E. Abrahamian: Yes. I think Byrne has done heroic work getting these documents and other documents released, but I really disagree with his point of view. His idea is that the coup was a mistake, but the motivations were good, and the motivation was in the context of the Cold War. In the documents, you can find a lot of evidence for this because almost every national security document starts off with talking about the Soviet threat and the two-day threat, but I read this very much like some people start their pronouncement saying, “In the name of God, the Compassionate” and so on, and then you go onto the real business. So I think that was the discourse of the time. If you were going to legitimize anything, you put it in the context of the Cold War. I think Allen Dulles and Roosevelt, if they wanted to throw their grandmother under the bus, they would again resort to the Cold War.
But the problem is every so often when you really look at the negotiation positions, both by Britain and United States, the position there, and this is not in public, and when they come to discuss the oil issue with Mosaddegh, their argument was, “Yes, fine. We agree with nationalization. We’re all in favor of nationalization. But you are not really capable of controlling and exploiting and refining oil, so we will do it for you. We’ll do it in your name, and you can claim that it’s nationalized, but we have to have really control over the industry.”
For United States, this was very important because, as I said, if nationalization succeeded in Iran, it could actually threaten the American interests in the Gulf, in Iraq, in Indonesia, in Venezuela. This was always back of their mind. Again, every so often, if you look carefully, the devil’s in the details, you find these statements in these documents all basically covered up with the Cold War and so on. But you have this statement that the sanctity of international agreements cannot be violated.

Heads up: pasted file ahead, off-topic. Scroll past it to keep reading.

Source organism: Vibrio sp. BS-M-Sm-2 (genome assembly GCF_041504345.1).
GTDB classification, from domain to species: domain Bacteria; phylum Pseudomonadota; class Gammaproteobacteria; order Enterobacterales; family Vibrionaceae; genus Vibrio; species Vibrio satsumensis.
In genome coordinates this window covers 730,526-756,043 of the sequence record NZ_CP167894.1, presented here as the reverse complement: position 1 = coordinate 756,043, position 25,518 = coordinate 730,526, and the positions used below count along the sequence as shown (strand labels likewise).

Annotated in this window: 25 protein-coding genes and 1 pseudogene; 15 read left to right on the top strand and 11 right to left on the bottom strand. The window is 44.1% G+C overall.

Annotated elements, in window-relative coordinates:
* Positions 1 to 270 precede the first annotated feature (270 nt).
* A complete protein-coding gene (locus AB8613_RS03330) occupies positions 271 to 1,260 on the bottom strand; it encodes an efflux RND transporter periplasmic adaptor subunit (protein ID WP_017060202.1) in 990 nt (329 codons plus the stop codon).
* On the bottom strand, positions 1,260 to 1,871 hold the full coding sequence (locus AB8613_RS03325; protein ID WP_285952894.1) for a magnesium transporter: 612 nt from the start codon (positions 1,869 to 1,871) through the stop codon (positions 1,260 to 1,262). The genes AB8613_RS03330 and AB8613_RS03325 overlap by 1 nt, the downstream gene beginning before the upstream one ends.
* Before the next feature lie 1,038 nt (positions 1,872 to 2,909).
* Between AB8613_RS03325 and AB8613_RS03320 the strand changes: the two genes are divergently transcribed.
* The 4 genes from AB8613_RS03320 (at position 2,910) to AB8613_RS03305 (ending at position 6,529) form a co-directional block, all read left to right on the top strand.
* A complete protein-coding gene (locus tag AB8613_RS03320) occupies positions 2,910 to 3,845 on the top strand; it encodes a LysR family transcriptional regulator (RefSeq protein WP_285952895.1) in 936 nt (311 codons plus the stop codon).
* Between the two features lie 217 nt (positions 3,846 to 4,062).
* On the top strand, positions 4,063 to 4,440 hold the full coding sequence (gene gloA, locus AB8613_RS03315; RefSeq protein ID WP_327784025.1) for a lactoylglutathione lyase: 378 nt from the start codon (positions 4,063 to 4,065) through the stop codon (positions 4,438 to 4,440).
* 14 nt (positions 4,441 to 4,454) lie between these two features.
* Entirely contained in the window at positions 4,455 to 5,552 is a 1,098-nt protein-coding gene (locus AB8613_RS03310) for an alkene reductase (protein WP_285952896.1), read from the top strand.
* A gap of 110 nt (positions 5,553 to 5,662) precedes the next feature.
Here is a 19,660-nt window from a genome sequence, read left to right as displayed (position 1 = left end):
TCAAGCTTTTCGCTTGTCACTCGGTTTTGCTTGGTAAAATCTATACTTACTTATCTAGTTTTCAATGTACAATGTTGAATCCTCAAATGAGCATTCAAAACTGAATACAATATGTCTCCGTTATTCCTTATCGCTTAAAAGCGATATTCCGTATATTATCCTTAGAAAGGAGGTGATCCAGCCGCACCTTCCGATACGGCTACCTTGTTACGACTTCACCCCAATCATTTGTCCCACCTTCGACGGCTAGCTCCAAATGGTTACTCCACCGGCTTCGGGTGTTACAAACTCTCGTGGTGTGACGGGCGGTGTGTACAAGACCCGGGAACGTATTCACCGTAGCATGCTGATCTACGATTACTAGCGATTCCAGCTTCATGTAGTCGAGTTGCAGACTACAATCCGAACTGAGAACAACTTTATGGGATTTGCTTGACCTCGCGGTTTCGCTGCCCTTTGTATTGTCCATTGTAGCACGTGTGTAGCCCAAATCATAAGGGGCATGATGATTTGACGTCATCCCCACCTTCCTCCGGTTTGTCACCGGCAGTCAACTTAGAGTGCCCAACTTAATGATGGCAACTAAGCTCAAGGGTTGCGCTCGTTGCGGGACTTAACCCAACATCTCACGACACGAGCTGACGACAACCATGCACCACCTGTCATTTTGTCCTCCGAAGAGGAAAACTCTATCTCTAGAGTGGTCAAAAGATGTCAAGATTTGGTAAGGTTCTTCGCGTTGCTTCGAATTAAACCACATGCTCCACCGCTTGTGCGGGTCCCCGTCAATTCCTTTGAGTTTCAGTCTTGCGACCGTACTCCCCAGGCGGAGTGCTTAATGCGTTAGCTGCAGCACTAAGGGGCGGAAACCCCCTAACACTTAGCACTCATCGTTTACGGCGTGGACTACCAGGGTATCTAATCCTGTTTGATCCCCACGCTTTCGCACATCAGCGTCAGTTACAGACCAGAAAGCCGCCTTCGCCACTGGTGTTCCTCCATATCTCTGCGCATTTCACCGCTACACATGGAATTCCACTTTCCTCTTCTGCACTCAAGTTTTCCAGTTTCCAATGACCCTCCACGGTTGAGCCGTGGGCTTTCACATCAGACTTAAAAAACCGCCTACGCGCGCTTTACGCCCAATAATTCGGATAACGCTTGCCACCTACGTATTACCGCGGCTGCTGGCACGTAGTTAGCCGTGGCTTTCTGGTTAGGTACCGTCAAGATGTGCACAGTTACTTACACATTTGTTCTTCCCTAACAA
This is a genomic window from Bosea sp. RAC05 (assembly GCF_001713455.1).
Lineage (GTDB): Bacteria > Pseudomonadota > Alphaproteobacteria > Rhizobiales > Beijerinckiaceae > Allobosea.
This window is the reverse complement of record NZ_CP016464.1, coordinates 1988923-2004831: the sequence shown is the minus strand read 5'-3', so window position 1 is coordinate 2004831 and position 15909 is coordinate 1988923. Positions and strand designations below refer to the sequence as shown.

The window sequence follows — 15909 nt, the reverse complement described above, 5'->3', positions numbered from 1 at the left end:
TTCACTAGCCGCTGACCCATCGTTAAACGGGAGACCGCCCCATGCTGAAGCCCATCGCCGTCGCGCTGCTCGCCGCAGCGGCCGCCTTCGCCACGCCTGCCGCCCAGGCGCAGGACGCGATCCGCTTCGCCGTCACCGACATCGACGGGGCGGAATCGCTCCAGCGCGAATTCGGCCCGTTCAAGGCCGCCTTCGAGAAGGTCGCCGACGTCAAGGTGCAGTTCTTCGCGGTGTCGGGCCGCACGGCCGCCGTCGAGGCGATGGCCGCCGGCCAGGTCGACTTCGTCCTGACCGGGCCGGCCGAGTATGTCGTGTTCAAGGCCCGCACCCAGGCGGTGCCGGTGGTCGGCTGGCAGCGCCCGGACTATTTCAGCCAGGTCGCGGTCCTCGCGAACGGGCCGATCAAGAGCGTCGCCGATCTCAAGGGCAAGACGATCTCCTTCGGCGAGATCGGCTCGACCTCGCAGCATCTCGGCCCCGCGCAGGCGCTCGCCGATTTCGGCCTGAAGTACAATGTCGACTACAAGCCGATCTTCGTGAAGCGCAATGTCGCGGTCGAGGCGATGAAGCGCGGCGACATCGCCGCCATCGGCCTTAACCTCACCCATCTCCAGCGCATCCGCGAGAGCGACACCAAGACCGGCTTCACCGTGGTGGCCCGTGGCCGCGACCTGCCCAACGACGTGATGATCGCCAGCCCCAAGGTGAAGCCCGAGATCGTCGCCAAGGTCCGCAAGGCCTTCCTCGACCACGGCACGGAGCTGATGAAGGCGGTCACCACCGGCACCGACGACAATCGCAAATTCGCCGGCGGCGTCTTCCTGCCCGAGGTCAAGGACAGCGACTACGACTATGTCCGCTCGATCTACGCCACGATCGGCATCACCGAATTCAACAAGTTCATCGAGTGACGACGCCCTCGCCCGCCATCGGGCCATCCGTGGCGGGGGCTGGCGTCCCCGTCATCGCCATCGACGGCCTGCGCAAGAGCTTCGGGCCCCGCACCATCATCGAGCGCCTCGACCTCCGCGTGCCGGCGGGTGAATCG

Aaron Maté: Just to clarify for people, Allen Dulles, who you mentioned, was the head of the CIA at the time. Let me ask you, the goal here was to stop nationalization of Iran’s oil. Can you talk about the impact, though, that Mosaddegh’s action had on the broader Middle East and the movement there that we saw, especially in the ’70s, towards countries taking control of their own oil?
E. Abrahamian: Yes. Eventually, of course, the Middle East countries, even conservative countries like Saudi Arabia, nationalized their oil, but this was not until some 20 years later. By then, actually there was a shift in the world situation. In the mid-’70s, Western companies and Western states basically had no choice but to accept that. In 1951, ’53, this was considered the end of the world, that the sky would fall if nationalization was successful. So if you read some of their internal documents, they’re talking about like it’s the end of the world as they know it if Mosaddegh succeeds in nationalizing.